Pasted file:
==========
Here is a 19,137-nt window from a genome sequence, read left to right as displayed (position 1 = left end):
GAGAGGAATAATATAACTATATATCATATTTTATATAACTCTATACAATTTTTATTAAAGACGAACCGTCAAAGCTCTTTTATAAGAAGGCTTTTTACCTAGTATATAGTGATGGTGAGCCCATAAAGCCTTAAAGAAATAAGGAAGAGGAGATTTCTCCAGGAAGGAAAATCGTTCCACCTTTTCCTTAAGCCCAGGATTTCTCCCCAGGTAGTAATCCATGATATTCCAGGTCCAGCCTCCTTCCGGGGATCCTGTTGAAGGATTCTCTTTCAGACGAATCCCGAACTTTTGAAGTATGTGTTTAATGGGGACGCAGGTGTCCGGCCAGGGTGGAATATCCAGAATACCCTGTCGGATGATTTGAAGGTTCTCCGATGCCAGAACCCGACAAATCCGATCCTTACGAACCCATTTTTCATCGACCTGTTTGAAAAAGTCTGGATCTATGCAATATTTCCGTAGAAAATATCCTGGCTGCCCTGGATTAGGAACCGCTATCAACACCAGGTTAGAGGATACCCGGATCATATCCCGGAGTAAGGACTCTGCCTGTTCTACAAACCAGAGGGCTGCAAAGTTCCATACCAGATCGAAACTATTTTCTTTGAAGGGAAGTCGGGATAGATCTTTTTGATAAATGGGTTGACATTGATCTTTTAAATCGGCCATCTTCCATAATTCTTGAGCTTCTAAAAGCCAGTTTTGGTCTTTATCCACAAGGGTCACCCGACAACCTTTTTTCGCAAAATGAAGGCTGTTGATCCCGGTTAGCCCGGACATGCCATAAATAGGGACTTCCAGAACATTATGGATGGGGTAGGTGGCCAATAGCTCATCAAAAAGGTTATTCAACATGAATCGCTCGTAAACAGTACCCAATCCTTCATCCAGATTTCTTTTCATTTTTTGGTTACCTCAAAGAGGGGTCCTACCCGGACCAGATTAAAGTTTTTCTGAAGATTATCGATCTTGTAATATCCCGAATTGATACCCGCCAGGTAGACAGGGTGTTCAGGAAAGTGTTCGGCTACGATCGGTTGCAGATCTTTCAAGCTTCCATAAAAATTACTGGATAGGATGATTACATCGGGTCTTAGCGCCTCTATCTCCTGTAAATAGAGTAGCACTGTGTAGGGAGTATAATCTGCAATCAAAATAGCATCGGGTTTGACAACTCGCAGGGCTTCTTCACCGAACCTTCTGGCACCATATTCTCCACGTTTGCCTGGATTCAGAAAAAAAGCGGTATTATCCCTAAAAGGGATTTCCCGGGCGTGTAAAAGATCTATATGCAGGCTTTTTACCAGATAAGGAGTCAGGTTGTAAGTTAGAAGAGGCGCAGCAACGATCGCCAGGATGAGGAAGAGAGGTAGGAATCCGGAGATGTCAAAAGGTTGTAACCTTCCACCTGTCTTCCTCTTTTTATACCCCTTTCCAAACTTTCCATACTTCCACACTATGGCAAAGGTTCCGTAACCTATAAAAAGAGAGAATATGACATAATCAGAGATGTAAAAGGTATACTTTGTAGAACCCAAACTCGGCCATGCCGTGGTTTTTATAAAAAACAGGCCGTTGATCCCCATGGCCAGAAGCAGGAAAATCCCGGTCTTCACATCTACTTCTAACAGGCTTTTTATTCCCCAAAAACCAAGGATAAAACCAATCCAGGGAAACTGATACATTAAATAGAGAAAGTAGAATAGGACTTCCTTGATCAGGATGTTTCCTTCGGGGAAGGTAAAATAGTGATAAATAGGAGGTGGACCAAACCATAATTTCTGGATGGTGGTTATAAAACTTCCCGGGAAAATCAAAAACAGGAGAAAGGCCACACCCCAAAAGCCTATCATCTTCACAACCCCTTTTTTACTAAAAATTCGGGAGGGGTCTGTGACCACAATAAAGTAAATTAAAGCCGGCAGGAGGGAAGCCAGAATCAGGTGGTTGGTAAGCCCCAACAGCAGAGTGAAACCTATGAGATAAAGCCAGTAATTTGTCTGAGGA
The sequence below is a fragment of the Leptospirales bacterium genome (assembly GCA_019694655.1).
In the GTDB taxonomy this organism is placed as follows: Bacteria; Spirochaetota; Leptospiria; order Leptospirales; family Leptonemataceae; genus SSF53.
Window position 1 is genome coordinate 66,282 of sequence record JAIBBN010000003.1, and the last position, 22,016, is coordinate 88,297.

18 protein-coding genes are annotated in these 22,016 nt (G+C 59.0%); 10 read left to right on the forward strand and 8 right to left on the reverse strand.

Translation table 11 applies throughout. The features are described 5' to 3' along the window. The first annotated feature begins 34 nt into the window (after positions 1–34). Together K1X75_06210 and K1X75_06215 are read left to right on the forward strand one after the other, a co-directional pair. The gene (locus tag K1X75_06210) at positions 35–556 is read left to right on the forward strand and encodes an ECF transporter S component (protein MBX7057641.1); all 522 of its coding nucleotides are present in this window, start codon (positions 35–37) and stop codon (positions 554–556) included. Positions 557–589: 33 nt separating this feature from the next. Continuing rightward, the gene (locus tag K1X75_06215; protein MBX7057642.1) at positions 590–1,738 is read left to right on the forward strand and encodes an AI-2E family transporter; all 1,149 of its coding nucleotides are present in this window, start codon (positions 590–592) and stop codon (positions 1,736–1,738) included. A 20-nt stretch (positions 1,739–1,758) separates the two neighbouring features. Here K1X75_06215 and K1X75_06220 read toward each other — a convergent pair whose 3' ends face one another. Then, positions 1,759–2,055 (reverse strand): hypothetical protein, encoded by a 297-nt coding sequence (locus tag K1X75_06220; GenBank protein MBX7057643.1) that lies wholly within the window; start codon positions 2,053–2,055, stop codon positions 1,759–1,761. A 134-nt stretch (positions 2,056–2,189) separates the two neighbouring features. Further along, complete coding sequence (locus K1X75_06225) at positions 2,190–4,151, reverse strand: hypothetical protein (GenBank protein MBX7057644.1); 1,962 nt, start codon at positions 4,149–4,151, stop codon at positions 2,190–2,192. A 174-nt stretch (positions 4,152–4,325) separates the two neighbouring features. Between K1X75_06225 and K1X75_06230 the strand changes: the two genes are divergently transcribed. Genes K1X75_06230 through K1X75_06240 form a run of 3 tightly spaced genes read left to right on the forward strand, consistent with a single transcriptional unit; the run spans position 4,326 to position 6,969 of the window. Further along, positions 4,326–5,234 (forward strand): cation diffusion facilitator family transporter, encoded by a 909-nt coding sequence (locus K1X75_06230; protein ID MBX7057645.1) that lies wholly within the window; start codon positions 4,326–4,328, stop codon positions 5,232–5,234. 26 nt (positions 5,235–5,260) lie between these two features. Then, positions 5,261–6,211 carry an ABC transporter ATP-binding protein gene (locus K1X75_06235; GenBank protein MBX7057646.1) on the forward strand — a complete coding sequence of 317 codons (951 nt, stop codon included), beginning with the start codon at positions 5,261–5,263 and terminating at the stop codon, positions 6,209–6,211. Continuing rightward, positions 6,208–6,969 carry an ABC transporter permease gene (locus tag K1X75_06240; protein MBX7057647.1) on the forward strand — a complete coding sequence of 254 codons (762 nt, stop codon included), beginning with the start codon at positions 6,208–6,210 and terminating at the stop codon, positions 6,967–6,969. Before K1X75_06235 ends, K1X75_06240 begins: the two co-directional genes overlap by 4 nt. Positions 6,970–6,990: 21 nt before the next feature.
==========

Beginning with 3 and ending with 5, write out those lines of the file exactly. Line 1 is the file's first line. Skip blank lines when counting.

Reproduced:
The sequence below is a fragment of the Leptospirales bacterium genome (assembly GCA_019694655.1).
In the GTDB taxonomy this organism is placed as follows: Bacteria; Spirochaetota; Leptospiria; order Leptospirales; family Leptonemataceae; genus SSF53.
Window position 1 is genome coordinate 66,282 of sequence record JAIBBN010000003.1, and the last position, 22,016, is coordinate 88,297.